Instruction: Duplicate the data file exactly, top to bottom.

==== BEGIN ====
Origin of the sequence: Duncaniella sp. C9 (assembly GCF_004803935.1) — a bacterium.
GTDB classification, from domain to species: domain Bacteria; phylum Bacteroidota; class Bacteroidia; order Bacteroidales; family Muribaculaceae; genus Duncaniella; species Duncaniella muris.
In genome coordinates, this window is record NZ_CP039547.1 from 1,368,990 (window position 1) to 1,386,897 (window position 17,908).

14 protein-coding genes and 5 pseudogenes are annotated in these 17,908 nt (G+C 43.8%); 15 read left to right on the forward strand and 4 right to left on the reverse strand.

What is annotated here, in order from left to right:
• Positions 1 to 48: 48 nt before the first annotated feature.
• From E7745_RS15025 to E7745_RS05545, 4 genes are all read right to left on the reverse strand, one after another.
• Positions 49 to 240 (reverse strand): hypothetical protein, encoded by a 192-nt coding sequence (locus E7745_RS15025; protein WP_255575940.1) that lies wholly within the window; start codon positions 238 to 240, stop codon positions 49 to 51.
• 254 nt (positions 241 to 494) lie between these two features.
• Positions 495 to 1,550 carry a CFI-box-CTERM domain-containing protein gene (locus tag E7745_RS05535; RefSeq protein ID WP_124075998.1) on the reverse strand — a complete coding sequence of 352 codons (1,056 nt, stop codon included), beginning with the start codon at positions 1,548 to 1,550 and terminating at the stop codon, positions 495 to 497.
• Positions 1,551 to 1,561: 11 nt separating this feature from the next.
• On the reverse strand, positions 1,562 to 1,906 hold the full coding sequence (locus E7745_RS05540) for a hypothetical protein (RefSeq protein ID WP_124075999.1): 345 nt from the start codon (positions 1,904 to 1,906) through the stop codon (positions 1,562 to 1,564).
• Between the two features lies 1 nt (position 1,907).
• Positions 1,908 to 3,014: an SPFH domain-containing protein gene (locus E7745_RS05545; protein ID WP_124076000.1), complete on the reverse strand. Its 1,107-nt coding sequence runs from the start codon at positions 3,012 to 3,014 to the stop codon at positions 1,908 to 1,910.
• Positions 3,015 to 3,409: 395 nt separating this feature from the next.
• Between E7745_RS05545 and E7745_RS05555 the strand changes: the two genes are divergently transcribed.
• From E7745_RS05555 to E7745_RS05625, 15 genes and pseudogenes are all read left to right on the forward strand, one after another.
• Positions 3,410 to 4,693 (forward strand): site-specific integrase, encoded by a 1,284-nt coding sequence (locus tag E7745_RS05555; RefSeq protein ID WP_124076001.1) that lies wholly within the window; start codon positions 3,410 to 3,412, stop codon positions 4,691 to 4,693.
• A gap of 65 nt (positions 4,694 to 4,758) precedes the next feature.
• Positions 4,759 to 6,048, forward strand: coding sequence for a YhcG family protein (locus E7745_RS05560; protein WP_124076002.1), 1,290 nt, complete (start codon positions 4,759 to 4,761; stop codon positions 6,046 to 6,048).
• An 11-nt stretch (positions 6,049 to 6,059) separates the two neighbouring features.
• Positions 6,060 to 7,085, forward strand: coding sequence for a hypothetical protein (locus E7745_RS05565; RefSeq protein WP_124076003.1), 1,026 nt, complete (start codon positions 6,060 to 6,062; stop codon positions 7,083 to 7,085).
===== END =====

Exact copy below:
Origin of the sequence: Duncaniella sp. C9 (assembly GCF_004803935.1) — a bacterium.
GTDB classification, from domain to species: domain Bacteria; phylum Bacteroidota; class Bacteroidia; order Bacteroidales; family Muribaculaceae; genus Duncaniella; species Duncaniella muris.
In genome coordinates, this window is record NZ_CP039547.1 from 1,368,990 (window position 1) to 1,386,897 (window position 17,908).

14 protein-coding genes and 5 pseudogenes are annotated in these 17,908 nt (G+C 43.8%); 15 read left to right on the forward strand and 4 right to left on the reverse strand.

What is annotated here, in order from left to right:
• Positions 1 to 48: 48 nt before the first annotated feature.
• From E7745_RS15025 to E7745_RS05545, 4 genes are all read right to left on the reverse strand, one after another.
• Positions 49 to 240 (reverse strand): hypothetical protein, encoded by a 192-nt coding sequence (locus E7745_RS15025; protein WP_255575940.1) that lies wholly within the window; start codon positions 238 to 240, stop codon positions 49 to 51.
• 254 nt (positions 241 to 494) lie between these two features.
• Positions 495 to 1,550 carry a CFI-box-CTERM domain-containing protein gene (locus tag E7745_RS05535; RefSeq protein ID WP_124075998.1) on the reverse strand — a complete coding sequence of 352 codons (1,056 nt, stop codon included), beginning with the start codon at positions 1,548 to 1,550 and terminating at the stop codon, positions 495 to 497.
• Positions 1,551 to 1,561: 11 nt separating this feature from the next.
• On the reverse strand, positions 1,562 to 1,906 hold the full coding sequence (locus E7745_RS05540) for a hypothetical protein (RefSeq protein ID WP_124075999.1): 345 nt from the start codon (positions 1,904 to 1,906) through the stop codon (positions 1,562 to 1,564).
• Between the two features lies 1 nt (position 1,907).
• Positions 1,908 to 3,014: an SPFH domain-containing protein gene (locus E7745_RS05545; protein ID WP_124076000.1), complete on the reverse strand. Its 1,107-nt coding sequence runs from the start codon at positions 3,012 to 3,014 to the stop codon at positions 1,908 to 1,910.
• Positions 3,015 to 3,409: 395 nt separating this feature from the next.
• Between E7745_RS05545 and E7745_RS05555 the strand changes: the two genes are divergently transcribed.
• From E7745_RS05555 to E7745_RS05625, 15 genes and pseudogenes are all read left to right on the forward strand, one after another.
• Positions 3,410 to 4,693 (forward strand): site-specific integrase, encoded by a 1,284-nt coding sequence (locus tag E7745_RS05555; RefSeq protein ID WP_124076001.1) that lies wholly within the window; start codon positions 3,410 to 3,412, stop codon positions 4,691 to 4,693.
• A gap of 65 nt (positions 4,694 to 4,758) precedes the next feature.
• Positions 4,759 to 6,048, forward strand: coding sequence for a YhcG family protein (locus E7745_RS05560; protein WP_124076002.1), 1,290 nt, complete (start codon positions 4,759 to 4,761; stop codon positions 6,046 to 6,048).
• An 11-nt stretch (positions 6,049 to 6,059) separates the two neighbouring features.
• Positions 6,060 to 7,085, forward strand: coding sequence for a hypothetical protein (locus E7745_RS05565; RefSeq protein WP_124076003.1), 1,026 nt, complete (start codon positions 6,060 to 6,062; stop codon positions 7,083 to 7,085).